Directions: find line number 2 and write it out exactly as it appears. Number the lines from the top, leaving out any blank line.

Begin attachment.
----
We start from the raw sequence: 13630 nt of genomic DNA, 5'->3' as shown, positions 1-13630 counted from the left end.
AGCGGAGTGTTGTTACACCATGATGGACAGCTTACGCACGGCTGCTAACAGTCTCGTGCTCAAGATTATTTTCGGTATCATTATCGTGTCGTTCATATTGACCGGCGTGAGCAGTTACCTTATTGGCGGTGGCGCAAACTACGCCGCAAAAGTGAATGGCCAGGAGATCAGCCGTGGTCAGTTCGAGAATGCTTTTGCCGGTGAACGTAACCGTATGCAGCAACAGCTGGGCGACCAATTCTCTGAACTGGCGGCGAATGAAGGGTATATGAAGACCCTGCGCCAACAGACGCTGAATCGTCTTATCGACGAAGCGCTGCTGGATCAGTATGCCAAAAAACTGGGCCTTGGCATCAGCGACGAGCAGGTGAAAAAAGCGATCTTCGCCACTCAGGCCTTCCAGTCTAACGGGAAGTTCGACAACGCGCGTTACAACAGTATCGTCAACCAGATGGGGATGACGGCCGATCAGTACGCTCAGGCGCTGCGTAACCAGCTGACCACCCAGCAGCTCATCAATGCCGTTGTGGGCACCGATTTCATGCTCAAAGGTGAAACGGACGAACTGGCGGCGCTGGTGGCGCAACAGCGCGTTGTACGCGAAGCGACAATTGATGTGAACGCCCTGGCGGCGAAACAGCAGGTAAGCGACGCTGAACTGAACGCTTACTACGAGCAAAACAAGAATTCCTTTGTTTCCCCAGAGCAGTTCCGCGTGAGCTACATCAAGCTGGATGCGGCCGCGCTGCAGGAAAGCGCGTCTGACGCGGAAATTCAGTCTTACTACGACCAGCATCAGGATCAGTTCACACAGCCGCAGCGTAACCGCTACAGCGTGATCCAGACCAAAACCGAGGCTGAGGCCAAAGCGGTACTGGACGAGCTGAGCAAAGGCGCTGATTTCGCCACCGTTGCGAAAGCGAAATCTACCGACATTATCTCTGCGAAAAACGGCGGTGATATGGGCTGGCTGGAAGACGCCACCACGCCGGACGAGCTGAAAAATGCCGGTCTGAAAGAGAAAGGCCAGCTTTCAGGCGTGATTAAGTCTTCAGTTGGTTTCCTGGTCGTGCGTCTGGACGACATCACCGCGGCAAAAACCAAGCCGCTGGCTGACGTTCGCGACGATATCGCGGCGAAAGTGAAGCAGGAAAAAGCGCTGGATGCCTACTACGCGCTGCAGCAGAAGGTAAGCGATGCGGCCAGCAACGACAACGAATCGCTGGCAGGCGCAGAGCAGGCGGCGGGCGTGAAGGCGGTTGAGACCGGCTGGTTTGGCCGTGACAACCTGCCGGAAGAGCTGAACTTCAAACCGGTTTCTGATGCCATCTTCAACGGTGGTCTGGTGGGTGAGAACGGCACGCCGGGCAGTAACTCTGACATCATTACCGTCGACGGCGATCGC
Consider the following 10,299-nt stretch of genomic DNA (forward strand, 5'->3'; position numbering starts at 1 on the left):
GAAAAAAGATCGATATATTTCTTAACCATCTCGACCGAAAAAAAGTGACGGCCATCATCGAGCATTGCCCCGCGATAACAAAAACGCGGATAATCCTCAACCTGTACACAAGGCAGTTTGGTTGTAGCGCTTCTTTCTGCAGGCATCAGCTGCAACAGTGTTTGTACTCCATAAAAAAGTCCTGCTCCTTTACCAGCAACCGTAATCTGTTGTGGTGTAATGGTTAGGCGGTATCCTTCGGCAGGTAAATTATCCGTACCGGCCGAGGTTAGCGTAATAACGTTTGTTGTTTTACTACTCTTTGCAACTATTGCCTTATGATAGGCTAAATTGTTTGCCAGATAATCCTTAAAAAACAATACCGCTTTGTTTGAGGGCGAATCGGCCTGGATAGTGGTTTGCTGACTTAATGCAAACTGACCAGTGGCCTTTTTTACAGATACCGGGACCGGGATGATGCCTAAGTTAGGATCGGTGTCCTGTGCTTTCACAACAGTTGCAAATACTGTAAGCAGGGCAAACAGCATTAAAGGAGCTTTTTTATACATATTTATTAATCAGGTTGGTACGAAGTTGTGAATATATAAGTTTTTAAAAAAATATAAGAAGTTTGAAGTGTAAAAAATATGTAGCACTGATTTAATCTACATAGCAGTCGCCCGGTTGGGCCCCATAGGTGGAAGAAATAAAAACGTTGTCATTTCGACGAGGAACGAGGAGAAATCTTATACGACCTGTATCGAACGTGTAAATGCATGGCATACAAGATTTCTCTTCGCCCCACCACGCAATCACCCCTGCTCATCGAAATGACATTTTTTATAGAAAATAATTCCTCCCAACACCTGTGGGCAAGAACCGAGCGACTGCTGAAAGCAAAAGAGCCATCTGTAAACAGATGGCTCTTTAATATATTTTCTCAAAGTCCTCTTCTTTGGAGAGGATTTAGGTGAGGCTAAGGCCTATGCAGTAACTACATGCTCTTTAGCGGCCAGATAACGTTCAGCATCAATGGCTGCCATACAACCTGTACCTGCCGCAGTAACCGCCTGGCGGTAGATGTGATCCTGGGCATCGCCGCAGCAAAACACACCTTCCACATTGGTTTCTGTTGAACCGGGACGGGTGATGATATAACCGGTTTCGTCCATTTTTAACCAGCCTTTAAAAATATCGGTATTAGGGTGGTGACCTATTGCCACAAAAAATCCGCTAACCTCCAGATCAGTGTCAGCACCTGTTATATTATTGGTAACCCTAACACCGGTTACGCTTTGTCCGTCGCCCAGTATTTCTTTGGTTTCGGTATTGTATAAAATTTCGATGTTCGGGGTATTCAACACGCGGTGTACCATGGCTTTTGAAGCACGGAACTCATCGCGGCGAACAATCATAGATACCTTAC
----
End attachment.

AGCGGAGTGTTGTTACACCATGATGGACAGCTTACGCACGGCTGCTAACAGTCTCGTGCTCAAGATTATTTTCGGTATCATTATCGTGTCGTTCATATTGACCGGCGTGAGCAGTTACCTTATTGGCGGTGGCGCAAACTACGCCGCAAAAGTGAATGGCCAGGAGATCAGCCGTGGTCAGTTCGAGAATGCTTTTGCCGGTGAACGTAACCGTATGCAGCAACAGCTGGGCGACCAATTCTCTGAACTGGCGGCGAATGAAGGGTATATGAAGACCCTGCGCCAACAGACGCTGAATCGTCTTATCGACGAAGCGCTGCTGGATCAGTATGCCAAAAAACTGGGCCTTGGCATCAGCGACGAGCAGGTGAAAAAAGCGATCTTCGCCACTCAGGCCTTCCAGTCTAACGGGAAGTTCGACAACGCGCGTTACAACAGTATCGTCAACCAGATGGGGATGACGGCCGATCAGTACGCTCAGGCGCTGCGTAACCAGCTGACCACCCAGCAGCTCATCAATGCCGTTGTGGGCACCGATTTCATGCTCAAAGGTGAAACGGACGAACTGGCGGCGCTGGTGGCGCAACAGCGCGTTGTACGCGAAGCGACAATTGATGTGAACGCCCTGGCGGCGAAACAGCAGGTAAGCGACGCTGAACTGAACGCTTACTACGAGCAAAACAAGAATTCCTTTGTTTCCCCAGAGCAGTTCCGCGTGAGCTACATCAAGCTGGATGCGGCCGCGCTGCAGGAAAGCGCGTCTGACGCGGAAATTCAGTCTTACTACGACCAGCATCAGGATCAGTTCACACAGCCGCAGCGTAACCGCTACAGCGTGATCCAGACCAAAACCGAGGCTGAGGCCAAAGCGGTACTGGACGAGCTGAGCAAAGGCGCTGATTTCGCCACCGTTGCGAAAGCGAAATCTACCGACATTATCTCTGCGAAAAACGGCGGTGATATGGGCTGGCTGGAAGACGCCACCACGCCGGACGAGCTGAAAAATGCCGGTCTGAAAGAGAAAGGCCAGCTTTCAGGCGTGATTAAGTCTTCAGTTGGTTTCCTGGTCGTGCGTCTGGACGACATCACCGCGGCAAAAACCAAGCCGCTGGCTGACGTTCGCGACGATATCGCGGCGAAAGTGAAGCAGGAAAAAGCGCTGGATGCCTACTACGCGCTGCAGCAGAAGGTAAGCGATGCGGCCAGCAACGACAACGAATCGCTGGCAGGCGCAGAGCAGGCGGCGGGCGTGAAGGCGGTTGAGACCGGCTGGTTTGGCCGTGACAACCTGCCGGAAGAGCTGAACTTCAAACCGGTTTCTGATGCCATCTTCAACGGTGGTCTGGTGGGTGAGAACGGCACGCCGGGCAGTAACTCTGACATCATTACCGTCGACGGCGATCGC